Posts Tagged ‘English water spaniel’

This painting is entitled “Quaille, an English Water Spaniel.”

I include it because this English water spaniel because, except for color and the docked tail, this animal reminds me of a heavily-built golden retriever. It doesn’t remind me of a more-lightly built golden, but something about Quaille that says he could make it as  a show golden.


At a distance he also could remind one of a Welsh springer spaniel. In fact, it is well-known that the water spaniels were absorbed into several spaniel breeds, including both breeds of springer. One of the founding dogs in the field spaniel studbook was a cross between a cocker (English) and English water spaniel. He was listed as a Sussex spaniel only because he was liver in color.


That should tell you that the term Sussex spaniel was a much broader term than it is today. After all, one of the leading characteristics of English water spaniels is they had MORE leg length than most land spaniels. The modern Sussex spaniel has very short legs, and for a while, virtually all field spaniels were short-legged. They looked a lot like long-haired dachshunds with docked tails.


I’m preparing a post on the history of field spaniels. It will be posted early to the middle of next week.

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This depiction of an English water spaniel comes from Stonehenge's The Dog in Health and Disease. It is one of the ancestors of the Norfolk retriever, and it may be the ancestor of some of the proto-retrievers.

A fellow named “Saxon “describes this breed in Hugh Dalziel’s British Dogs:

The colour is more often brown than black, and the shade of brown rather light than dark – a sort of sandy brown, in fact. Coat curly, of course, and the curls hardly so close and crisp as in the show retriever of the present day, but inclined to be open and woolly. The coat is not long, however, and across the back there is often a saddle of straight short hair. In texture the coat is inclined to be coarse, and it almost invariably looks rusty and feels harsh to the touch. This, however, may in some measure be due to neglect. The head is heavy and wise-looking, the muzzle square and broad; ears large, and somewhat thickly covered with long curly hair. The limbs stout and strong, with large and well-webbed feet. The tail is usually docked like a spaniel’s, but not so short. This seems to be quite a keeper’s custom, and probably originated from the fact that, to an inexperienced eye, the tail of a puppy generally appears too long for the dog. However, although docking the tail improves the appearance of a spaniel, in my opinion it completely spoils the symmetry of a retriever. I remember once asking a Norfolk keeper’s opinion of a very handsome flat-coated retriever I had.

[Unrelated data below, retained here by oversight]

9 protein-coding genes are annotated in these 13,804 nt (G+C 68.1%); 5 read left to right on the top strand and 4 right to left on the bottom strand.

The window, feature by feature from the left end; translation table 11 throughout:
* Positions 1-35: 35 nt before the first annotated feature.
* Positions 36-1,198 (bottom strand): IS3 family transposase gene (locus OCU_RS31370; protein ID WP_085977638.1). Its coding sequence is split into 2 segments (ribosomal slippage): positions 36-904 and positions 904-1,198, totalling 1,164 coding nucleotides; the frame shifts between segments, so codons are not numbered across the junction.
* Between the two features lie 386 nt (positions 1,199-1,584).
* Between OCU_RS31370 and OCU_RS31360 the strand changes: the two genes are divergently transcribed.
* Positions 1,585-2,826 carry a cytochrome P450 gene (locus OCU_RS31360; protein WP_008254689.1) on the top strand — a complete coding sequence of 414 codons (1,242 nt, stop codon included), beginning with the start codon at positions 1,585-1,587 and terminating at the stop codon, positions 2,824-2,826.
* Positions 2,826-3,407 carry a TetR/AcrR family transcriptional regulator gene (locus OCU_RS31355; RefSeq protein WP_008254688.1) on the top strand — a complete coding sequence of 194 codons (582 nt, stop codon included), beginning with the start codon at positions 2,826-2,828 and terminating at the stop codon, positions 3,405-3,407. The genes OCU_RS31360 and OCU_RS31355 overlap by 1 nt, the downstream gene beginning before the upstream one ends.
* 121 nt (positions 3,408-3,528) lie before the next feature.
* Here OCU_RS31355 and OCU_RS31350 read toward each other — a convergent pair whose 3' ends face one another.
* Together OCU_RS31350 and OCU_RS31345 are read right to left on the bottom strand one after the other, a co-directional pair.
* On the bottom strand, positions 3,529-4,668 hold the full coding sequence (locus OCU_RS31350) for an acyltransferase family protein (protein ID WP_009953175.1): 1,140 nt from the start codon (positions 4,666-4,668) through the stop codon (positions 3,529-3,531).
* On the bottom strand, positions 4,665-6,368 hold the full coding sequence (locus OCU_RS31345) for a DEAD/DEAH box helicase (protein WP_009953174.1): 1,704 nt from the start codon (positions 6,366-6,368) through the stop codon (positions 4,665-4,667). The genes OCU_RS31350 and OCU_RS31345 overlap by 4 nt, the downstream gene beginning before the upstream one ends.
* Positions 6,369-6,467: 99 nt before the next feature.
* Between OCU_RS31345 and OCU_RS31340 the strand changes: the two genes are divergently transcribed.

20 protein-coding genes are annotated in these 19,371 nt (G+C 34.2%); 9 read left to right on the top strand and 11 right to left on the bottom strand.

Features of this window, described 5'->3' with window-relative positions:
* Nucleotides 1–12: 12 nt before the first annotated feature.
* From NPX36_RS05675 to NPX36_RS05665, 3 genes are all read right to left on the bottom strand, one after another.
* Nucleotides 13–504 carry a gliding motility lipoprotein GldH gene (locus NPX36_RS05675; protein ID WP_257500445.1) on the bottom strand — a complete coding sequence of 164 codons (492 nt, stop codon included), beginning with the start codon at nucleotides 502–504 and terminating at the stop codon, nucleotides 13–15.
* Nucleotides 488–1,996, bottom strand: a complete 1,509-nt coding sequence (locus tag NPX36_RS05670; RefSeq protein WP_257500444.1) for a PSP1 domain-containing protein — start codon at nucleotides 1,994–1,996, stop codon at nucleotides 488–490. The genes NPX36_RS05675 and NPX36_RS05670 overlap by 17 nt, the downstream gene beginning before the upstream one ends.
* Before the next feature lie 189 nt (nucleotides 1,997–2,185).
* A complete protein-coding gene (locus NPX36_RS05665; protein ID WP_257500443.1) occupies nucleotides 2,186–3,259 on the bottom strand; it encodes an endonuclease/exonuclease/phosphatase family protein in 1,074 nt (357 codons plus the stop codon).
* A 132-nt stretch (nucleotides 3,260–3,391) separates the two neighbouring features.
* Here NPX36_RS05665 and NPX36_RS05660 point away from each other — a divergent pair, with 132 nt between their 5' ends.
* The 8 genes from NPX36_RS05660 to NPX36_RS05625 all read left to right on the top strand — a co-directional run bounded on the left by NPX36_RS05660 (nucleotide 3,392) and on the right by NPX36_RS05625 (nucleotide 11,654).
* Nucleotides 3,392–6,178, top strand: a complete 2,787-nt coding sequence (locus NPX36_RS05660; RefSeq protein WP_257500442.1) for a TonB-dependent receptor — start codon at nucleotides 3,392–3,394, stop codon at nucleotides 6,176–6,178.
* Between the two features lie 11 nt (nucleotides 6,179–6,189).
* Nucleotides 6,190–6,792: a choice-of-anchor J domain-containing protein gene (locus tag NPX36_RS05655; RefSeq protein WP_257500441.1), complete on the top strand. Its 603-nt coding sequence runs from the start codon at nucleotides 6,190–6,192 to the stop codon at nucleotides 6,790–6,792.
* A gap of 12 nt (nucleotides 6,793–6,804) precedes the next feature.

After examining the dog carefully, the man said, ‘ Well, sir, he would be a rare nice-looking dog if you only cut half-a-yard off his tail.’ I need hardly add that I did not act on the suggestion.

When white appears on the chest it is more frequently in the form of a spot or patch than a narrow streak. They are usually rather above than below the medium size and are strong compact dogs. As a rule, they are exceedingly intelligent and tractable, capaple of being trained to almost anything, both in the way of tricks and with the gun. In temperament they are lively and cheerful, making excellent companions; and it is very rarely that they are found sulky or vicious. When only half-trained they are apt to be headstrong and impetuous, and, though naturally with a strong retrieving instinct, are often a little inclined to be hard-mouthed. This defect can be traced to two causes. It may be the rusult of injudicious breeding from hard-mouthed parents, or it may arise from careless or slovenly handling in their young days. However, when they are wanted almost exclusively for wildfowl shooting, this failing is not of so much moment, for they will be principally used for retrieving birds that fall in the water, and, as fowl are for the most part very tough birds, the rough grip as a dog seizes a duck will not cause much mischief, and while swimming the most inveterate “biter ” will seldom give his birds a second nip. For wildfowl shooting they are admirable.